ICBC lists ‘Hall of Shame’ of top car insurance scams

Public auto insurer steps up attempts to root out fraudsters

ICBC is vowing to do more to bust auto insurance fraudsters whose scams add an estimated $100 a year to the premiums all other drivers pay.

The public auto insurer released its top “Hall of Shame” fraud claims for 2015 where B.C. residents tried to scam the system last year.

They include:

Dish Dodger – A man claimed his crash injuries were so severe he couldn’t help his wife wash the dishes, but investigators later got footage of him lifting a box of heavy floor tiles at his work site. He was fined $1,500 for fraud.

Double Dipper – A Vancouver woman who claimed she couldn’t go back to work because of her crash injuries. An anonymous tip helped investigators confirm she had worked sinced the crash, collecting two paycheques – one from her employer and one from ICBC. Her fraud conviction netted her a one-year driving suspension and $1,750 fine.

Mom Cover-up – A Vancouver island mother claimed her Audi was stolen and crashed and that her sons with access to the car were home. But phone records put one son at the scene of the crash and BC Ferry terminal cameras caught the same son buying a ticket. Both were convicted of giving false statements. The mom was fined $2,300, while the son was fined $1,150 and got a one-year suspension, plus a 90-day jail term because his licence was already suspended.

Dash Cam Disclosure – A Lower Mainland caught another vehicle sideswiping his on dash cam video and excitedly shared the footage with ICBC. His claim was denied because the video also showed he wasn’t actually driving, as he’d claimed. An unlicensed driver was behind the wheel.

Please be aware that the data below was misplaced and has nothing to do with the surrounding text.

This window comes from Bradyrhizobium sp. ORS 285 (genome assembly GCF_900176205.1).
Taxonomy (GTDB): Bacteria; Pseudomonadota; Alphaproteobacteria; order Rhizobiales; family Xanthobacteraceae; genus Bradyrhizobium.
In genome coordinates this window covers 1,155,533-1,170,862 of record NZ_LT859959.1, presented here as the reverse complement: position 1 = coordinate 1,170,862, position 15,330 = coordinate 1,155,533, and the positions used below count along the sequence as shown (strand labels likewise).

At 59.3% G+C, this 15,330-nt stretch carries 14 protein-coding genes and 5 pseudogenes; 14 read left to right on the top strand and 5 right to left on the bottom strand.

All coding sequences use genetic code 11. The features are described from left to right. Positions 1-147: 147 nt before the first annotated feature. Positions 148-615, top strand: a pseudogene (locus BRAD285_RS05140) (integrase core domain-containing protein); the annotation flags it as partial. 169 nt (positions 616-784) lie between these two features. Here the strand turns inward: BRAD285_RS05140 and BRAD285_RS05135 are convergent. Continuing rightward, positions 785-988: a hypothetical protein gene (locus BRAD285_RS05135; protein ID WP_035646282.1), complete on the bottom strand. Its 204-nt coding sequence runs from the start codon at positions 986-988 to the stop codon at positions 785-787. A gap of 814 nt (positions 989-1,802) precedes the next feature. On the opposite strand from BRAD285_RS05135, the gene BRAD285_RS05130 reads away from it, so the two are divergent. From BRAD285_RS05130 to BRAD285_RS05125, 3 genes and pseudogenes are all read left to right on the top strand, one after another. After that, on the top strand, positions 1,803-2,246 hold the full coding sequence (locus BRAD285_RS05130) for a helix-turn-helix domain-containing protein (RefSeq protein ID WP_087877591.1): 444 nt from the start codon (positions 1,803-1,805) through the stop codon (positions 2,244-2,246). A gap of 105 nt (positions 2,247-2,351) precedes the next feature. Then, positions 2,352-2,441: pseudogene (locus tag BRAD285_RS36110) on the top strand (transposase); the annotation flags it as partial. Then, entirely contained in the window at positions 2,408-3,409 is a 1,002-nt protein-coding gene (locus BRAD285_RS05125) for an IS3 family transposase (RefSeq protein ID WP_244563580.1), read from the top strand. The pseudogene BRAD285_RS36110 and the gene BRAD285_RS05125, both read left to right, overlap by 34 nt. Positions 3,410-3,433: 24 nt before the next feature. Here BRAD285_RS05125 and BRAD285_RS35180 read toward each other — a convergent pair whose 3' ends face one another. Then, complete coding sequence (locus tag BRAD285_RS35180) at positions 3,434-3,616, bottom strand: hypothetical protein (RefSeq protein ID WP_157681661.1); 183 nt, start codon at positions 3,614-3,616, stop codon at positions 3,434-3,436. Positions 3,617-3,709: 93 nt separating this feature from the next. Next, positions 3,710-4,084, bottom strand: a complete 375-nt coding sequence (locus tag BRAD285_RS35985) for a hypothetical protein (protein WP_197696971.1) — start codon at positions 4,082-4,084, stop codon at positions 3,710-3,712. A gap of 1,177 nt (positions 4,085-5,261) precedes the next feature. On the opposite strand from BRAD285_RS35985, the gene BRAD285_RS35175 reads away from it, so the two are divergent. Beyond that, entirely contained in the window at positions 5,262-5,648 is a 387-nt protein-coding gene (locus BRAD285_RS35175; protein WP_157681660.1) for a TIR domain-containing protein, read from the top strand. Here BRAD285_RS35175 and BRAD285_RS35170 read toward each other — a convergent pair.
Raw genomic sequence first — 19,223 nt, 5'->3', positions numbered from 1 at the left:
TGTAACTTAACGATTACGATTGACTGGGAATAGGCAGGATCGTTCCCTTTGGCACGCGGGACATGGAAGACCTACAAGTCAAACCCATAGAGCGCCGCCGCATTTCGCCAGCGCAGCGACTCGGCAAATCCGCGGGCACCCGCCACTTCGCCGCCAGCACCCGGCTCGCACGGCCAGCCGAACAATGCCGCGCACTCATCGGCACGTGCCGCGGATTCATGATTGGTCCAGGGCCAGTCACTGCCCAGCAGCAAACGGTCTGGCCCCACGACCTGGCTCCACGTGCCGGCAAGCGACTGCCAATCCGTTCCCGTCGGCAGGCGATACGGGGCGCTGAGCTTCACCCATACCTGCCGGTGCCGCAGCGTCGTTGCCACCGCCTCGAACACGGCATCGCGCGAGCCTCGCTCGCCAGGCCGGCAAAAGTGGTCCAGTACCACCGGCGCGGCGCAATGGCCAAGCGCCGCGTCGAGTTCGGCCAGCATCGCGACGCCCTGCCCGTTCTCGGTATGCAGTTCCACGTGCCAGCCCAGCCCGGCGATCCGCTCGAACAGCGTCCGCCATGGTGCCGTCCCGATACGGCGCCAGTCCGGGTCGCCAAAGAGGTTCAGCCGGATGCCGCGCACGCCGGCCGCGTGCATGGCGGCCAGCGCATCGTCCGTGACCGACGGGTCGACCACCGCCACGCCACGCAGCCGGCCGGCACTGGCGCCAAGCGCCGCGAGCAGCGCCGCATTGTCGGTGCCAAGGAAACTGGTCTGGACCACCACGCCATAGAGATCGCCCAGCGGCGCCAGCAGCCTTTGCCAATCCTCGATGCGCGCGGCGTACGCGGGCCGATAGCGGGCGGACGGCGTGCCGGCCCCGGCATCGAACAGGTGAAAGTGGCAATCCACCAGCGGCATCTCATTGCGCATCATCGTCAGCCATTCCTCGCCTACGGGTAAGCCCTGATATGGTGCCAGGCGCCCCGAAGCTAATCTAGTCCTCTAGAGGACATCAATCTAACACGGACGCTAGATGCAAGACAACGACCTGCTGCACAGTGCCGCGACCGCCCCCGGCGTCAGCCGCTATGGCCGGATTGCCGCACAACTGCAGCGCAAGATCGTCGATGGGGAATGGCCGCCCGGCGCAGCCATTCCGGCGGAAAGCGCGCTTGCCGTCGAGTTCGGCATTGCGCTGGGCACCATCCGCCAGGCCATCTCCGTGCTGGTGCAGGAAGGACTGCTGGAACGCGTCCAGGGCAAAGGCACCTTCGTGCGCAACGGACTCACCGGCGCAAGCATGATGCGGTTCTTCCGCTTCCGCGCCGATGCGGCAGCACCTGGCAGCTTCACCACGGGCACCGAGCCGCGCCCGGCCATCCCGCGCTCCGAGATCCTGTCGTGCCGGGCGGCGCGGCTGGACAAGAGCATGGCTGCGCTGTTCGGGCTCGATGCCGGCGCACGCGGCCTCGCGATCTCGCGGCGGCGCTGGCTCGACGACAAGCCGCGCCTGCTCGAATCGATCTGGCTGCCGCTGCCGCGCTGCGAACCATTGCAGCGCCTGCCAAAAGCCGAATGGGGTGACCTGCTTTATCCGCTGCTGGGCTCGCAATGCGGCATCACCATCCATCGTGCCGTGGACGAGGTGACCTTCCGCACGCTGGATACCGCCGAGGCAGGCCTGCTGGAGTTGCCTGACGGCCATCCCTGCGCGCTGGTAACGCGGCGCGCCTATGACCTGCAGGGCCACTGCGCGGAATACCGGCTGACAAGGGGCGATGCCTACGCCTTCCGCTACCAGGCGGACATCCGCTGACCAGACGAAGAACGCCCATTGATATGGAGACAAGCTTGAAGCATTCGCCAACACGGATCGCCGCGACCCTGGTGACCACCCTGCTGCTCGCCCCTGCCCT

Electronic Exposure – A Fraser Valley was busted by his own BMW after he claimed the car was stolen and burnt to a crisp in a nearby park. The vehicle’s technology proved the man’s key fob had been used at the time of the incident, contrary to what he claimed.

Bus Blues – A bus hit a parked fire truck while turning in a bus loop. After all passengers exited and the driver exchanged information with the fire truck driver, another man claimed to have been on board the bus and later sought compensation. Security camera video showed the man was never on the bus. He was fined and jailed one night for fraud.

ICBC conducted 7,500 fraud investigations last year and its special investigations unit has secured 550 fraud convictions since 2010.

“We’re going to devote more resources than we ever have to rooting out fraud,” Transportation Minister Todd Stone said, adding the special investigations unit is being expanded and a new fraud analytic tool is being deployed.

An estimated 10 to 20 per cent of auto insurance claims are at least exaggerated if not fraudulent and common scenarios include embellished injuries or owners who falsely claim their car was stolen when they actually sold it.

Organized fraud includes planned staged collisions and “jump-in” schemes where phoney passengers falsely claim to have been in a vehicle that crashed.

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